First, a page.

News Amphibian and reptile conservationists convene in Massachusetts for annual meeting

Herpetologists from across Massachusetts and beyond meet to discuss the future of amphibian and reptile conservation efforts.
  • Division of Fisheries and Wildlife
Attendees of the 2018 NEPARC meeting in Amherst.

The Northeast Partners in Amphibian and Reptile Conservation (NEPARC) had their annual meeting in Massachusetts this past summer for the first time in more than a decade. The meeting was held at the Red Barn at Hampshire College in Amherst, Massachusetts and brought together scientists, researchers, and managers focused on reptile and amphibian conservation from all of the 13 states and the District of Columbia making up its Northeast region contingent. MassWildlife’s State Herpetologist Mike Jones served as Meeting Host.

The three-day meeting, which included five field trips to significant natural sites in the Connecticut River Valley, was organized into sections highlighting the different specializations of NEPARC members. Topics ranged from conservation planning for turtles and snakes to combating diseases within amphibian and reptile populations to research updates on salamanders and frogs.

On the day prior to the start of the annual NEPARC meeting, partners based in Massachusetts convened for an inaugural MassPARC meeting. Individuals focusing on amphibian and reptile conservation within Massachusetts took part in this day-long meeting also coordinated by MassWildlife. MassPARC provided a forum for individuals from across the Commonwealth to share their work on reptile and amphibian conservation. The meeting was arranged in four sections that included updates on major conservation and research projects and studies of at-risk species. The afternoon included updates from major programs run by nonprofits and schools. MassPARC closed with a breakout session where participants discussed conservation and collaboration priorities and future directions for the MassPARC group. Discussions included challenges for effective conservation of important habitats, proposed collaborative studies, and whether the Massachusetts partners should convene again. It seemed to be a unanimous decision that MassPARC could be a helpful framework for partners to continue to exchange ideas. MassWildlife looks forward to continuing its involvement with MassPARC and NEPARC in the future.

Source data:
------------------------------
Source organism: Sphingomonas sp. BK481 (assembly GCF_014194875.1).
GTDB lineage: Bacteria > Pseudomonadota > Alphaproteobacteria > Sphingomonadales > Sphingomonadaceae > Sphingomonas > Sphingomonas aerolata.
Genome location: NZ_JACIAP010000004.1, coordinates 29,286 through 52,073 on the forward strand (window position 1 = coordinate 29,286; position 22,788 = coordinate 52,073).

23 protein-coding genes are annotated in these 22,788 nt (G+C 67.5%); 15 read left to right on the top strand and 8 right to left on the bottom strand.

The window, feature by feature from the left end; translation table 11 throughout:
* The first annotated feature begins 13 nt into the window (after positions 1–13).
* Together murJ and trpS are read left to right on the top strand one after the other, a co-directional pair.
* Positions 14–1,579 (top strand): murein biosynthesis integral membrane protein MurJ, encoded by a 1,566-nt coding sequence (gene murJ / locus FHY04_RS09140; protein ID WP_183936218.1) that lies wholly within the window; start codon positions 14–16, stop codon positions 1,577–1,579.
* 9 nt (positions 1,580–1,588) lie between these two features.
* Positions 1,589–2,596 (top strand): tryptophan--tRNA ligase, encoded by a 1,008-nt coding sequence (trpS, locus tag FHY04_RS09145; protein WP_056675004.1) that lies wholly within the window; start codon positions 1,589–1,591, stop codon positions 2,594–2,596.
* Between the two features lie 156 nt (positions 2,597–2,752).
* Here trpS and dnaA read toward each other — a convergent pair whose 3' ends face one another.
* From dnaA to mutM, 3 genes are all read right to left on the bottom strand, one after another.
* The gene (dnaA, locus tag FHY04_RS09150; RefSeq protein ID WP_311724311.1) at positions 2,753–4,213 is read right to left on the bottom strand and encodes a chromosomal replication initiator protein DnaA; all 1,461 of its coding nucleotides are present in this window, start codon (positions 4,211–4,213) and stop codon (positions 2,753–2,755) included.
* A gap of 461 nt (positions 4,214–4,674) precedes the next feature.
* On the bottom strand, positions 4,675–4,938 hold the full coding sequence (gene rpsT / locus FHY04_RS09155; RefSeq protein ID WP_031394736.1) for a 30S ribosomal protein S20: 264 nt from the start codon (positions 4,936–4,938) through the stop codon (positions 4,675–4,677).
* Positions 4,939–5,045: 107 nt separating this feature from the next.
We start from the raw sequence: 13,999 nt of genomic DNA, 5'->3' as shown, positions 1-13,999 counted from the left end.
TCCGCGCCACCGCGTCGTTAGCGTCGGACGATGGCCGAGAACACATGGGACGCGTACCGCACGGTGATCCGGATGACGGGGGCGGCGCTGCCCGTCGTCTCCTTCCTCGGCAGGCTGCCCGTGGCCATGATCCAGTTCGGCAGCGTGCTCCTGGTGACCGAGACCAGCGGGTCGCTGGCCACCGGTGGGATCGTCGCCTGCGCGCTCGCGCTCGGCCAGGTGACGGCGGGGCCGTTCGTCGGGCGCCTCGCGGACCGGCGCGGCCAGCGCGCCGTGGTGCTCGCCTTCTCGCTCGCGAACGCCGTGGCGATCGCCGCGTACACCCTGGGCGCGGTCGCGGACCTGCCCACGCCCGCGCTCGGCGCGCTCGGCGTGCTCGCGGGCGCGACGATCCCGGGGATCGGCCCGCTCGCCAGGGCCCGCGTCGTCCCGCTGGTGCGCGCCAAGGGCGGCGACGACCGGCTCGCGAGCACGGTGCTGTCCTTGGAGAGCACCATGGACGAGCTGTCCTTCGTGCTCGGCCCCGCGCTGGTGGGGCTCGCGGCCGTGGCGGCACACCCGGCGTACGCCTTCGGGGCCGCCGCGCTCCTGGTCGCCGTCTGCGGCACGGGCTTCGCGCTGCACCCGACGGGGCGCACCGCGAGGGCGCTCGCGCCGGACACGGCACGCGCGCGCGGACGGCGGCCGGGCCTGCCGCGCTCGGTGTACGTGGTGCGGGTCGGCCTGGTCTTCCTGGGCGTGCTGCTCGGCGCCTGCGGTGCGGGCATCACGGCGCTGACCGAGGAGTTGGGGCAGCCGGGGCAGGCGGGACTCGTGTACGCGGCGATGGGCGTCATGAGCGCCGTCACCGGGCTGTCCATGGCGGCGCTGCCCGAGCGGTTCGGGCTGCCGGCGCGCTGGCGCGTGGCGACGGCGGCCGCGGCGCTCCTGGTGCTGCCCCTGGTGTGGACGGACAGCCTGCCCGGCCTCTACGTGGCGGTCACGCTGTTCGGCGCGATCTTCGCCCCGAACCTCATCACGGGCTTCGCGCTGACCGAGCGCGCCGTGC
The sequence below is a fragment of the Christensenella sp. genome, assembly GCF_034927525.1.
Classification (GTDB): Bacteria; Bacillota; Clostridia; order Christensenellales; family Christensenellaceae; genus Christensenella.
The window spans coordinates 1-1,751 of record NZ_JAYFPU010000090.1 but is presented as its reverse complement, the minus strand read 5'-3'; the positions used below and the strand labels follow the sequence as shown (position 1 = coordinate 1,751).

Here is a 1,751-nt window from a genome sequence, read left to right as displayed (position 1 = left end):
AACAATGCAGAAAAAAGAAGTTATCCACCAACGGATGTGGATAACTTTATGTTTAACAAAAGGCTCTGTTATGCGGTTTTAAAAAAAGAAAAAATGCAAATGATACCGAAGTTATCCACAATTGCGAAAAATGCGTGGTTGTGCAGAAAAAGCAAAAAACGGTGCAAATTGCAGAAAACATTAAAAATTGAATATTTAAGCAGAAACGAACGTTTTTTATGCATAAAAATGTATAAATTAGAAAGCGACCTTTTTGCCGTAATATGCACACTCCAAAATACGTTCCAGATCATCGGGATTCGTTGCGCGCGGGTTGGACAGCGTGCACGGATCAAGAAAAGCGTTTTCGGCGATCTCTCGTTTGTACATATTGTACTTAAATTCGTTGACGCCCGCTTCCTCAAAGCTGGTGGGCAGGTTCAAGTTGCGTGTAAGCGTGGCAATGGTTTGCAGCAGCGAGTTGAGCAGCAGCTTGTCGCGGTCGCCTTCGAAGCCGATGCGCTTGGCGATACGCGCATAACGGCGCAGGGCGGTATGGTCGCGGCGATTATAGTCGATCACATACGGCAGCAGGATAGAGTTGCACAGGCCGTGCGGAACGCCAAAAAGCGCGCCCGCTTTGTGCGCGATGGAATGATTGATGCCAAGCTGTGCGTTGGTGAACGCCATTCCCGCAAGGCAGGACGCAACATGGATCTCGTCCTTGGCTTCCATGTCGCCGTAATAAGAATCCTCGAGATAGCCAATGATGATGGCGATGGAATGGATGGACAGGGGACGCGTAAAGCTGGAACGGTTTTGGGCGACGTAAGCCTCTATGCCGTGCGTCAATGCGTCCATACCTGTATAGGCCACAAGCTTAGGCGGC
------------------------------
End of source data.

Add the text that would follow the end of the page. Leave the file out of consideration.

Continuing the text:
Thank you to all of the sponsors for making these events happen! A special thank you goes to Zoo New England and the American Turtle Observatory in particular for their support.

Division of Fisheries and Wildlife 

MassWildlife is responsible for the conservation of freshwater fish and wildlife in the Commonwealth, including endangered plants and animals. MassWildlife restores, protects, and manages land for wildlife to thrive and for people to enjoy.